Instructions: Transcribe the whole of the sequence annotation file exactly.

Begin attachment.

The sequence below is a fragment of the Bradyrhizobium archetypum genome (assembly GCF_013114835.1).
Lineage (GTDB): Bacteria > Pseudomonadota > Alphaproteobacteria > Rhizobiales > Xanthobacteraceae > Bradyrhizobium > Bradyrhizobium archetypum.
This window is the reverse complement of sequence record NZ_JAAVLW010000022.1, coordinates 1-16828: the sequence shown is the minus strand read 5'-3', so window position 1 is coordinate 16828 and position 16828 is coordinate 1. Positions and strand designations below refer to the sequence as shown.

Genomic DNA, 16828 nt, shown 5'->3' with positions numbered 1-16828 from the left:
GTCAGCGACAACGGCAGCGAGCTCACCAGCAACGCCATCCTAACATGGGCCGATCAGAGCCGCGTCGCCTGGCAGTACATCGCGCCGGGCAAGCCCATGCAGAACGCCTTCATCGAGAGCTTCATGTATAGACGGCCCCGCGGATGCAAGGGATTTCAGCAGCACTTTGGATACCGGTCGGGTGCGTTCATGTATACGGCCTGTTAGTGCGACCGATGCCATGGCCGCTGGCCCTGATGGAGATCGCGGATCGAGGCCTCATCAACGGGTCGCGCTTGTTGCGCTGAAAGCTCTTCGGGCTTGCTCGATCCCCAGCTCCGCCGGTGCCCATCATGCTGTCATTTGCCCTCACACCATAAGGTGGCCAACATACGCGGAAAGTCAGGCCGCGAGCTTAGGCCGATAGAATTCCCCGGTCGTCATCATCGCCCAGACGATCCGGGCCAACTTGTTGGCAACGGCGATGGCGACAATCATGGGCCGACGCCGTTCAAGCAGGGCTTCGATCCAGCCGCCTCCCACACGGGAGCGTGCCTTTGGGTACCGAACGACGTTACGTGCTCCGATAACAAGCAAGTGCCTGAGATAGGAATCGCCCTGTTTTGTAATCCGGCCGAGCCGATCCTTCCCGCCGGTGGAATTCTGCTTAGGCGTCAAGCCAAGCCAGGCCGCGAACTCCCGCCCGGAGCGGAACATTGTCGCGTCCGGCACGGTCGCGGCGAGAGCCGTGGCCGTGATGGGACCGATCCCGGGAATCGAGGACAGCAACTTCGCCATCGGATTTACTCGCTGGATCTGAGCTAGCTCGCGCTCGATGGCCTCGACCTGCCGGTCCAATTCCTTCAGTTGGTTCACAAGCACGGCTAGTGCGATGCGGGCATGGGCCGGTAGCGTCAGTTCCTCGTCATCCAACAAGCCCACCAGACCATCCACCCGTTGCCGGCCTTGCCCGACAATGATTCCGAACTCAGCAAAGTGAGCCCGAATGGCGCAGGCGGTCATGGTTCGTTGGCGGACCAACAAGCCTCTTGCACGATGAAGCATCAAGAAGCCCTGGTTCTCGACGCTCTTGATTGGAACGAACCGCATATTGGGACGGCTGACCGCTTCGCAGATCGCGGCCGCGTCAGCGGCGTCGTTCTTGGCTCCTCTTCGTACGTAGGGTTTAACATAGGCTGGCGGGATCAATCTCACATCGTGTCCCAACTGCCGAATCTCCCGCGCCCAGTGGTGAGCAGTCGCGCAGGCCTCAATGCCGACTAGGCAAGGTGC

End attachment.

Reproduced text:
The sequence below is a fragment of the Bradyrhizobium archetypum genome (assembly GCF_013114835.1).
Lineage (GTDB): Bacteria > Pseudomonadota > Alphaproteobacteria > Rhizobiales > Xanthobacteraceae > Bradyrhizobium > Bradyrhizobium archetypum.
This window is the reverse complement of sequence record NZ_JAAVLW010000022.1, coordinates 1-16828: the sequence shown is the minus strand read 5'-3', so window position 1 is coordinate 16828 and position 16828 is coordinate 1. Positions and strand designations below refer to the sequence as shown.

Genomic DNA, 16828 nt, shown 5'->3' with positions numbered 1-16828 from the left:
GTCAGCGACAACGGCAGCGAGCTCACCAGCAACGCCATCCTAACATGGGCCGATCAGAGCCGCGTCGCCTGGCAGTACATCGCGCCGGGCAAGCCCATGCAGAACGCCTTCATCGAGAGCTTCATGTATAGACGGCCCCGCGGATGCAAGGGATTTCAGCAGCACTTTGGATACCGGTCGGGTGCGTTCATGTATACGGCCTGTTAGTGCGACCGATGCCATGGCCGCTGGCCCTGATGGAGATCGCGGATCGAGGCCTCATCAACGGGTCGCGCTTGTTGCGCTGAAAGCTCTTCGGGCTTGCTCGATCCCCAGCTCCGCCGGTGCCCATCATGCTGTCATTTGCCCTCACACCATAAGGTGGCCAACATACGCGGAAAGTCAGGCCGCGAGCTTAGGCCGATAGAATTCCCCGGTCGTCATCATCGCCCAGACGATCCGGGCCAACTTGTTGGCAACGGCGATGGCGACAATCATGGGCCGACGCCGTTCAAGCAGGGCTTCGATCCAGCCGCCTCCCACACGGGAGCGTGCCTTTGGGTACCGAACGACGTTACGTGCTCCGATAACAAGCAAGTGCCTGAGATAGGAATCGCCCTGTTTTGTAATCCGGCCGAGCCGATCCTTCCCGCCGGTGGAATTCTGCTTAGGCGTCAAGCCAAGCCAGGCCGCGAACTCCCGCCCGGAGCGGAACATTGTCGCGTCCGGCACGGTCGCGGCGAGAGCCGTGGCCGTGATGGGACCGATCCCGGGAATCGAGGACAGCAACTTCGCCATCGGATTTACTCGCTGGATCTGAGCTAGCTCGCGCTCGATGGCCTCGACCTGCCGGTCCAATTCCTTCAGTTGGTTCACAAGCACGGCTAGTGCGATGCGGGCATGGGCCGGTAGCGTCAGTTCCTCGTCATCCAACAAGCCCACCAGACCATCCACCCGTTGCCGGCCTTGCCCGACAATGATTCCGAACTCAGCAAAGTGAGCCCGAATGGCGCAGGCGGTCATGGTTCGTTGGCGGACCAACAAGCCTCTTGCACGATGAAGCATCAAGAAGCCCTGGTTCTCGACGCTCTTGATTGGAACGAACCGCATATTGGGACGGCTGACCGCTTCGCAGATCGCGGCCGCGTCAGCGGCGTCGTTCTTGGCTCCTCTTCGTACGTAGGGTTTAACATAGGCTGGCGGGATCAATCTCACATCGTGTCCCAACTGCCGAATCTCCCGCGCCCAGTGGTGAGCAGTCGCGCAGGCCTCAATGCCGACTAGGCAAGGTGC